Harry has delivered hundred of babies. He has always enjoyed the challenges of delivery, the excitement of making rapid decisions and feeling his own competency, but he says that he had never let himself experience the meaning of what he was doing before. He feels that in a certain sense this was the first baby he ever delivered. He’s says that in the past he would have been so preoccupied with the technical aspects of delivery, assessing and responding to needs and dangers, the he doubts he would have noticed the baby open her eyes or have registered what her look meant.  He would have been there as a physician but not as a human being. It was possible, now to be both…

-Rachel Naomi Remen, Kitchen Table Wisdom

This is what I notice about the whole Customer thing: the focus is almost exclusively on the technical stuff (metrics, data, analytics, technology, processes) and almost no recognition of the human.  Does this matter?  Yes. Why?  I leave you with these words of wisdom:

 

Quality matters when quantity is an inadequate substitute. If a building contractors finds that her two-ton truck is on another job, she may easily substitute two on-ton trucks to carry the landfill. On the other hand if a three star chef is ill, no number of short-order cooks is an adequate replacement. One hundred mediocre singers are not the equal of one top-notch singer…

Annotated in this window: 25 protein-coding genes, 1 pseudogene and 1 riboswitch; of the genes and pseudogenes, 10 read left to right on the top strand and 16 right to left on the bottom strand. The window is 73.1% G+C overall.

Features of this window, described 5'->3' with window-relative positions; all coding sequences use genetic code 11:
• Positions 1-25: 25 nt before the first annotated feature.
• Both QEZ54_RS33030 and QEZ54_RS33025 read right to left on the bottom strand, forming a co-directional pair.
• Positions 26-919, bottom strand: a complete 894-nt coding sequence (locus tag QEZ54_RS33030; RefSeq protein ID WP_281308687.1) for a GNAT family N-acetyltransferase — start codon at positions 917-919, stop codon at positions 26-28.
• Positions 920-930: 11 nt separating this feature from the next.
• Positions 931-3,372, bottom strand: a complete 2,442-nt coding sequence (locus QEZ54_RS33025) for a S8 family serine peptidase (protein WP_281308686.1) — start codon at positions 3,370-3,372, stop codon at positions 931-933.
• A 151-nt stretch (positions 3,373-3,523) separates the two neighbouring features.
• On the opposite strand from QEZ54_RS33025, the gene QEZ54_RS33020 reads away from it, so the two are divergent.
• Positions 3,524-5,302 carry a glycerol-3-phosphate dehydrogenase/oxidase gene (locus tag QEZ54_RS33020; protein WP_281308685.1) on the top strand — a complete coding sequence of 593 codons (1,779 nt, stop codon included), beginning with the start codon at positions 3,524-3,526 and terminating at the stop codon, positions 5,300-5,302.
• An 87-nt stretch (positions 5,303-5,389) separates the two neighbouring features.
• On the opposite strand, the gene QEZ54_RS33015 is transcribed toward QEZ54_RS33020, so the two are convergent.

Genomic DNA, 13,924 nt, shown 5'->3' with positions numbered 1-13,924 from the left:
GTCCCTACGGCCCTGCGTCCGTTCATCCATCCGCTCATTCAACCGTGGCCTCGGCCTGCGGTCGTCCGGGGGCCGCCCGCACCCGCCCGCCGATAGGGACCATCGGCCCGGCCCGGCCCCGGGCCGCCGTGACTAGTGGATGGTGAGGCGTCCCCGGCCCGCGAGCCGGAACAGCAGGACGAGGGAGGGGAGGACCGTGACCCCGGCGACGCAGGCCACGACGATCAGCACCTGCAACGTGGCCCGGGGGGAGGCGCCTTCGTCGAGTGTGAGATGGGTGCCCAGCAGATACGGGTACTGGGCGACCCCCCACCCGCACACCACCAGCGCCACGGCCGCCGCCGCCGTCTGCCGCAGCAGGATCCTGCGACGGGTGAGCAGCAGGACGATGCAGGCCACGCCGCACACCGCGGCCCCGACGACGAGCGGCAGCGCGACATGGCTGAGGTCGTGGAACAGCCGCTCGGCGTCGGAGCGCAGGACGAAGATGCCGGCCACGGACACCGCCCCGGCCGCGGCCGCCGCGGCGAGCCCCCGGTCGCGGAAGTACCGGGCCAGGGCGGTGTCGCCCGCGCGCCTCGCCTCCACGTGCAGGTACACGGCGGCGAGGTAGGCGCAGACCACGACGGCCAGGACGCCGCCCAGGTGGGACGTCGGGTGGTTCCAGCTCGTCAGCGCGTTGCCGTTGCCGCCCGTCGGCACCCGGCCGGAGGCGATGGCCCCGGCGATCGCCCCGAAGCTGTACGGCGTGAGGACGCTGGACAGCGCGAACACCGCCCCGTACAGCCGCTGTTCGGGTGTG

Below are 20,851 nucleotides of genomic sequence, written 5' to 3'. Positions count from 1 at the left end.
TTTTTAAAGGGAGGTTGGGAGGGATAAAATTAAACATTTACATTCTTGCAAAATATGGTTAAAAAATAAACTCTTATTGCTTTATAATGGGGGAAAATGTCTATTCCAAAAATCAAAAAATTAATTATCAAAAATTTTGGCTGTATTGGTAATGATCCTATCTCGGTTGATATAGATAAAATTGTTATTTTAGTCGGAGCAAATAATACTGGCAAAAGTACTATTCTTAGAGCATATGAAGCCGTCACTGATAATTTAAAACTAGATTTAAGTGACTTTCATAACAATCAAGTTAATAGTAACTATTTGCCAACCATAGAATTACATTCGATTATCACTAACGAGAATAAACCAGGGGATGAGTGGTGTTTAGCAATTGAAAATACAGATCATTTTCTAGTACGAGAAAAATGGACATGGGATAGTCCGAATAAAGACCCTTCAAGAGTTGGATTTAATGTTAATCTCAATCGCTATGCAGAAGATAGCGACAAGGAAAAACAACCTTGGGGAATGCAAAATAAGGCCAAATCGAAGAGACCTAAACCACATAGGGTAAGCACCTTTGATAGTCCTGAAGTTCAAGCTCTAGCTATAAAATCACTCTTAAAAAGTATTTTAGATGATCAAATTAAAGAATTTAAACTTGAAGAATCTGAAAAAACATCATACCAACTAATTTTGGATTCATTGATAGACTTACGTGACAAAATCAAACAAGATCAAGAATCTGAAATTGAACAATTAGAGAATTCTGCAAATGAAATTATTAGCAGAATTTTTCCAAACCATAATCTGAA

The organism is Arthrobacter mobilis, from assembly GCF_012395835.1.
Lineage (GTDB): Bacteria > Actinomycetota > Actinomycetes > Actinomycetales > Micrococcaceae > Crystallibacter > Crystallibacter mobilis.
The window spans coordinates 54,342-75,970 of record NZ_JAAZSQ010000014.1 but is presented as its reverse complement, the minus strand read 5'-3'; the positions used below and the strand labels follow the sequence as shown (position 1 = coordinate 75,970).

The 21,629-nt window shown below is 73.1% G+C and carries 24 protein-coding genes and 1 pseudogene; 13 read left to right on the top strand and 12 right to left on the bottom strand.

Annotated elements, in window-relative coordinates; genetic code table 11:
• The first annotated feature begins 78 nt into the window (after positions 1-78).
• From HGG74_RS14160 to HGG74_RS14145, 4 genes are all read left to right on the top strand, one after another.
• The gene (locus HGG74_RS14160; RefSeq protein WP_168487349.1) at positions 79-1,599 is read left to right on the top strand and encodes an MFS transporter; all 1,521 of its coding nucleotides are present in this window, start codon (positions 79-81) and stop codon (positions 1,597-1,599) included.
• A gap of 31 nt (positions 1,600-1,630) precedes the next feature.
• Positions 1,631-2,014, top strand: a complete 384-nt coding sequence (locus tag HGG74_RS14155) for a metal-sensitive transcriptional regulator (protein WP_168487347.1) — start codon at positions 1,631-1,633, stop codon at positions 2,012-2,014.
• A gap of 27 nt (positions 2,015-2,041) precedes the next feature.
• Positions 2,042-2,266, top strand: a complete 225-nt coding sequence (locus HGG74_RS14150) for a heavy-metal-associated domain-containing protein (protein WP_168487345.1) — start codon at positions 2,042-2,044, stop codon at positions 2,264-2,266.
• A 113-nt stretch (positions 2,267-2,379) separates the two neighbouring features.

- Richard Rumelt, Good Strategy Bad Strategy

We may not be able to define-measure-calculate quality. Yet we are present to it when we experience it. The quality that you/i/we experience from the people we interact with, work with, sell to, buy from, makes a huge difference to our experience of living.  This quality of caring cannot be faked, though many folks make the attempt to fake it.

Interestingly, in our age, it is easier to build this caring into the ‘product’ itself (Apple) or the digital interface (Amazon) than it is in human to human conversation-encounters.  Why?  Because we have become so wrapped up in the technical that we have lost touch with the human – including our own humanity.  Yet, it is possible to get in touch with this humanity and give it expression: to show up as a CEO and as a human being; to show up as a CMO and as a human being; to show up as CFO and as a human being; a sales person and as a human being; to show up as call-centre agent and as a human being……

Please note: I am about to go on vacation and will be out of touch for several weeks.  I wish you well and look forward to being in communication after the holiday.